Dealers should establish a separate special-finance department to maximize subprime lending success, says dealer CPA Jeffrey Jensen, of Murray, UT.
“Co-mingling subprime with prime customers is time-consuming and can be a turnoff for sensitive shoppers,” says Jensen, whose firm, Jensen & Keddington, P.C., is a member of the AutoCPA Group.
“Customers should perceive the subprime office as the mecca of credit solutions and the starting point for a secure future,” says Jensen.
He adds: “To be most successful, dealers should make it possible for F&I managers in the special finance office to be 100% committed to it.”
Noting that subprime lending is growing and lucrative, Jensen urges managers and dealership principals to find lenders who are committed to the special-finance business “for the long haul.” Like the most successful subprime dealers, they should have “people devoted solely to the subprime product.”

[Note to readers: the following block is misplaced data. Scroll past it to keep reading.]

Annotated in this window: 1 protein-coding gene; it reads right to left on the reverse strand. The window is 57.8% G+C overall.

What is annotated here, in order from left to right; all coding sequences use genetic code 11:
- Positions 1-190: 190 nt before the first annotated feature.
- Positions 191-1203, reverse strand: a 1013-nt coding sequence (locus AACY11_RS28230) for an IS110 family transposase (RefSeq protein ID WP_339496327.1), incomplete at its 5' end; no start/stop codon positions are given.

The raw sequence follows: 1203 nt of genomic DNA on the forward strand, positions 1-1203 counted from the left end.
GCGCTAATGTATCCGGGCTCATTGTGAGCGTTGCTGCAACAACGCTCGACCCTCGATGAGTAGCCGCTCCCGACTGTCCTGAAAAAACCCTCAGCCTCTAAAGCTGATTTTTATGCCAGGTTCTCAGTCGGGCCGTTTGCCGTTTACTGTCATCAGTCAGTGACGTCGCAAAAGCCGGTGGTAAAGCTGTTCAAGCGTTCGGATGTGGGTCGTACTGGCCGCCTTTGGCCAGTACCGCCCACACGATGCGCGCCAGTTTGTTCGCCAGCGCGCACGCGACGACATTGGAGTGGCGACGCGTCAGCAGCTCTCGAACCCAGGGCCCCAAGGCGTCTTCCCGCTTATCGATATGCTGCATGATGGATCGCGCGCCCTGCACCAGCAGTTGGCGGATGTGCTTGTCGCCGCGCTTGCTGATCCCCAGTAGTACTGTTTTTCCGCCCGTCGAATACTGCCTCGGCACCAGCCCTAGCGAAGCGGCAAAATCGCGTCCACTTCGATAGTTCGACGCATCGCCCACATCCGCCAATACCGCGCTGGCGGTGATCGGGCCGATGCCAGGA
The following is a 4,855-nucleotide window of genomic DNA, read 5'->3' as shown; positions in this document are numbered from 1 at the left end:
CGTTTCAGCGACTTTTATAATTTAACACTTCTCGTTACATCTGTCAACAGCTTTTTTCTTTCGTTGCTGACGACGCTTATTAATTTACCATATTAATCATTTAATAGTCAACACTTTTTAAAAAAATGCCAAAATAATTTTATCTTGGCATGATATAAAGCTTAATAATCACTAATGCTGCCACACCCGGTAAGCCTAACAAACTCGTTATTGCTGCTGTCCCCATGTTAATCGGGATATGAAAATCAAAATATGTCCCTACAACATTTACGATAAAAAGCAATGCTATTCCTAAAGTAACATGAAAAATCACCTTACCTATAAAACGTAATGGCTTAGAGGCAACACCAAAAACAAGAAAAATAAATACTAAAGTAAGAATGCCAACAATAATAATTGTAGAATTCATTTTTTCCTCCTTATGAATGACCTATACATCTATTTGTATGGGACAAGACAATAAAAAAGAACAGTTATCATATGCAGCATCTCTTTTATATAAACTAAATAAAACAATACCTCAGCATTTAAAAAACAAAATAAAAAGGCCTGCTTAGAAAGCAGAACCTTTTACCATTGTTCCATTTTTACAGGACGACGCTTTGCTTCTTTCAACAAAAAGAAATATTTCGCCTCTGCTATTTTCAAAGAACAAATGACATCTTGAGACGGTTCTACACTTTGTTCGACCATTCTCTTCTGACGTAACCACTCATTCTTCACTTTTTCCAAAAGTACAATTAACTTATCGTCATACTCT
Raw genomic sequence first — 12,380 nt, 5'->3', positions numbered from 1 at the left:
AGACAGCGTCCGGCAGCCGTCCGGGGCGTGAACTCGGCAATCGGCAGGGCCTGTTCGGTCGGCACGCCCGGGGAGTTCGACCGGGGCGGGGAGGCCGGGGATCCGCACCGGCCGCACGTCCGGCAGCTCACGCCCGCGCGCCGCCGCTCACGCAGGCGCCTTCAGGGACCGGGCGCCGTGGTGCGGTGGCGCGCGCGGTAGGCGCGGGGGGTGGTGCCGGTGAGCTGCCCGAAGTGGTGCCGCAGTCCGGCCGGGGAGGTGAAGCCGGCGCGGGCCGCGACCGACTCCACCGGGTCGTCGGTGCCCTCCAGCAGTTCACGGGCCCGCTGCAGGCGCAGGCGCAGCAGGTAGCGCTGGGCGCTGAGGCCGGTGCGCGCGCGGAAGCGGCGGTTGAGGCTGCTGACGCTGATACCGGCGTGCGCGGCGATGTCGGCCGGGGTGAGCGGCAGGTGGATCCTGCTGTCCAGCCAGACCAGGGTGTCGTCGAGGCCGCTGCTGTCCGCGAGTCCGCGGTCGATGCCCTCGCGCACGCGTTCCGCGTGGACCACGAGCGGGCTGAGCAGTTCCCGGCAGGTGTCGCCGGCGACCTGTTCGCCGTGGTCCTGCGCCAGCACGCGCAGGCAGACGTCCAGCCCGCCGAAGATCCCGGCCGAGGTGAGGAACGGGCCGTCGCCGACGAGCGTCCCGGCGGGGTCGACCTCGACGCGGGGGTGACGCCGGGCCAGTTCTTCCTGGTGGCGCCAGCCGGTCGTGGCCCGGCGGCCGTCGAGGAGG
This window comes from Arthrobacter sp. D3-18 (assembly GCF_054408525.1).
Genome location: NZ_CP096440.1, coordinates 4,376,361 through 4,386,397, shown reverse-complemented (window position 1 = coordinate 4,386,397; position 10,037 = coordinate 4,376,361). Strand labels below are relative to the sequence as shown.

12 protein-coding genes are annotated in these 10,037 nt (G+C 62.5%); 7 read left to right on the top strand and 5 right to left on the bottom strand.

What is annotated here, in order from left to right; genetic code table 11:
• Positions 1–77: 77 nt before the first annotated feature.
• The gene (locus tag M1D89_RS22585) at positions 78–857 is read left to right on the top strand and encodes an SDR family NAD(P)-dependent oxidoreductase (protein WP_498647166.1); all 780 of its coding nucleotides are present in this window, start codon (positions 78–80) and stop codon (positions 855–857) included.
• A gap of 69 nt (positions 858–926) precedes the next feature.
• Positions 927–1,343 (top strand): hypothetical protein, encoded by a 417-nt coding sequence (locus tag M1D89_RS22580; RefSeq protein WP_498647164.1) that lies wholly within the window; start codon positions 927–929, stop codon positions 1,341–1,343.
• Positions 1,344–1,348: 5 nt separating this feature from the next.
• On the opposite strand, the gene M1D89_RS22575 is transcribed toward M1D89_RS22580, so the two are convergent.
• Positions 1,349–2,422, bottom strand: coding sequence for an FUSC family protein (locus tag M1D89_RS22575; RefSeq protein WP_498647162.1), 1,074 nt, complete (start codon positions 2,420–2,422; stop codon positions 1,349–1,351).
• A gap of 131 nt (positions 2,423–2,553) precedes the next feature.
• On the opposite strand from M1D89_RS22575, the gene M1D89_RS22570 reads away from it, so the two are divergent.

Jensen offers these other pointers:
- Have specific policies and procedures on how to handle the nonprime customer.
- Determine as quickly as possible that shoppers are subprime on credit scores so they can be directed to the special finance office without wasting time in the conventional F&I process.
- Stock vehicles that are specifically tailored for subprime customers — both in types and prices.
- Advertise to subprime customers directly — using media that reach that market.
“It has been proven time and time again that the dedicated inventory will result in greater sales than trying to find the right vehicles out of the dealership's regular inventory,” says Jensen.
He says one of his largest clients set up a separate subprime facility and inventory that now averages about 1,000 deals a month.
His firm services about 50 Western dealers including the 35-store Larry H. Miller Group in Utah.